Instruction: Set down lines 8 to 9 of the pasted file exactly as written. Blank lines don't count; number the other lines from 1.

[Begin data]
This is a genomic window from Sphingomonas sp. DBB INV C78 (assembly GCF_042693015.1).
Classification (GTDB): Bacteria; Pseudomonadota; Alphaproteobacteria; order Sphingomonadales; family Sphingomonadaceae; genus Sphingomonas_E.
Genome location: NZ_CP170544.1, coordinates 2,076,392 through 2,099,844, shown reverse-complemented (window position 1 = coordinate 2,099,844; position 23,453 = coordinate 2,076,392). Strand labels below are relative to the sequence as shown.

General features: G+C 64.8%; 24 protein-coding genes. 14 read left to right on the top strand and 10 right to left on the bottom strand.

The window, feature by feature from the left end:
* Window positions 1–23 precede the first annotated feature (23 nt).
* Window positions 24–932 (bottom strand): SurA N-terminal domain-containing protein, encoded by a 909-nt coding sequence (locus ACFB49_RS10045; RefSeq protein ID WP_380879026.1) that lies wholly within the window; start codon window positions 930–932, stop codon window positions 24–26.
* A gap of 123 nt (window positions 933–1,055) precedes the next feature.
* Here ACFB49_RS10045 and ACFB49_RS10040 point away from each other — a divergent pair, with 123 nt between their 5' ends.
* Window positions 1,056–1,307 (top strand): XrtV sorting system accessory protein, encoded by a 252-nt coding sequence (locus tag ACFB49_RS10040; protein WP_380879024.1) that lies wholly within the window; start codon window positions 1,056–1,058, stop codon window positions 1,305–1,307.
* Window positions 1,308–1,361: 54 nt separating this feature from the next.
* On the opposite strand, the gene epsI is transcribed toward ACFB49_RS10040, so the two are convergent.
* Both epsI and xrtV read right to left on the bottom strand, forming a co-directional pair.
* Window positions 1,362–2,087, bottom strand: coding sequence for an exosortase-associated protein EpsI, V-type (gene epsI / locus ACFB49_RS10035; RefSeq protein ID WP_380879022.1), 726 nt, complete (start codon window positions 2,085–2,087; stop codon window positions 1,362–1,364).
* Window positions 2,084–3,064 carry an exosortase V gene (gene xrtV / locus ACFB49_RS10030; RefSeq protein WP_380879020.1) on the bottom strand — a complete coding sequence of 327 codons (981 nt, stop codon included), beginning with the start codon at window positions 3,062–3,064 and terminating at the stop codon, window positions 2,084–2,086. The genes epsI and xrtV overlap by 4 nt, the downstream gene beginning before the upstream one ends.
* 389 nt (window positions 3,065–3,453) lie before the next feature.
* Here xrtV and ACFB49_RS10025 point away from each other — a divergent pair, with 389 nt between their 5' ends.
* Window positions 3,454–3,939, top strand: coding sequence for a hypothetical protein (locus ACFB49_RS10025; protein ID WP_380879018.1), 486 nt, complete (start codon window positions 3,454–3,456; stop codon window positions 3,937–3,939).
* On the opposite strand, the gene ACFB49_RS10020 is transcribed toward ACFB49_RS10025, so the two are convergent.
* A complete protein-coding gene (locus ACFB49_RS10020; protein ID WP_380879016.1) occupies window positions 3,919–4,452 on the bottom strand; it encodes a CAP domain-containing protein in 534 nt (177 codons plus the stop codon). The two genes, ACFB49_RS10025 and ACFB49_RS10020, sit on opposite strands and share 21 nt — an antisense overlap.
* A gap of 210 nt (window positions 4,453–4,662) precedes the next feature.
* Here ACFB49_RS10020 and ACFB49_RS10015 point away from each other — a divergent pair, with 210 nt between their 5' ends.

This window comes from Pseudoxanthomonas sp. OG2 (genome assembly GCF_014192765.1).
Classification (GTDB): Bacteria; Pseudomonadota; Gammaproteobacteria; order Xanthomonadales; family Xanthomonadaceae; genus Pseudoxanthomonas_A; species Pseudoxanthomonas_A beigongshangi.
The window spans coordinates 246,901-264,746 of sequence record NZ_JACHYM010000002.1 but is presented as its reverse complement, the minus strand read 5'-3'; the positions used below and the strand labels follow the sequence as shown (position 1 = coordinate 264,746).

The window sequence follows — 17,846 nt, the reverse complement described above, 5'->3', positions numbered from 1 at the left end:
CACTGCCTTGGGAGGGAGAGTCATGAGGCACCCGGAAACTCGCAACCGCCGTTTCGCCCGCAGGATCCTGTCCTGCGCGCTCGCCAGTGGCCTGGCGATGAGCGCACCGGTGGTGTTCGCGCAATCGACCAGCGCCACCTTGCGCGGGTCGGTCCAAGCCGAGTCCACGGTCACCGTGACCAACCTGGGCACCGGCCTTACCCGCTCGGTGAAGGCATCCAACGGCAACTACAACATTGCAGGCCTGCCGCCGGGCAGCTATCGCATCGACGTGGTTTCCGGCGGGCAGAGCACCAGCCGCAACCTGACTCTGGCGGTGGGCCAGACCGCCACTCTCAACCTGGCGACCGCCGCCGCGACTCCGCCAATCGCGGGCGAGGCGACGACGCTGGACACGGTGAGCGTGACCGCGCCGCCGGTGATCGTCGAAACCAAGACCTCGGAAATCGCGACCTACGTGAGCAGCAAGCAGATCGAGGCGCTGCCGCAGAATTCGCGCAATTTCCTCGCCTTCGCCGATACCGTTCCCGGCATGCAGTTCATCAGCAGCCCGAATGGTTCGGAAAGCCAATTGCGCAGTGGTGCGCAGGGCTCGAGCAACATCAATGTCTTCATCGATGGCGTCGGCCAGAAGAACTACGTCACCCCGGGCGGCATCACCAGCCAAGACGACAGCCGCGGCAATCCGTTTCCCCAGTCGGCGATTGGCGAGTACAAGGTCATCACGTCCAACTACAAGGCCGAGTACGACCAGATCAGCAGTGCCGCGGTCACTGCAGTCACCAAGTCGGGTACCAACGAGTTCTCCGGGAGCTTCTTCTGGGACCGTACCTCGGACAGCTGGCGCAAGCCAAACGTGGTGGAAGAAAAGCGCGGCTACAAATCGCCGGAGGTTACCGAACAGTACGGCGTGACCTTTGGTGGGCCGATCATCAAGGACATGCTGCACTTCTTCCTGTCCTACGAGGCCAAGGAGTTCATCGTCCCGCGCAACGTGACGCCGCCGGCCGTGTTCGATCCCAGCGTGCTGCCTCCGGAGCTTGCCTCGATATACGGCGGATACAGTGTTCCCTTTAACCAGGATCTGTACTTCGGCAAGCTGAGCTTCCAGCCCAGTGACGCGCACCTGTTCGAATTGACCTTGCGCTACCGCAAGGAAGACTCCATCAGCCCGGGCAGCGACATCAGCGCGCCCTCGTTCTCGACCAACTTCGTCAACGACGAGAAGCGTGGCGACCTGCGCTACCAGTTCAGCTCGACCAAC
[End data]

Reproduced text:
* A gap of 123 nt (window positions 933–1,055) precedes the next feature.
* Here ACFB49_RS10045 and ACFB49_RS10040 point away from each other — a divergent pair, with 123 nt between their 5' ends.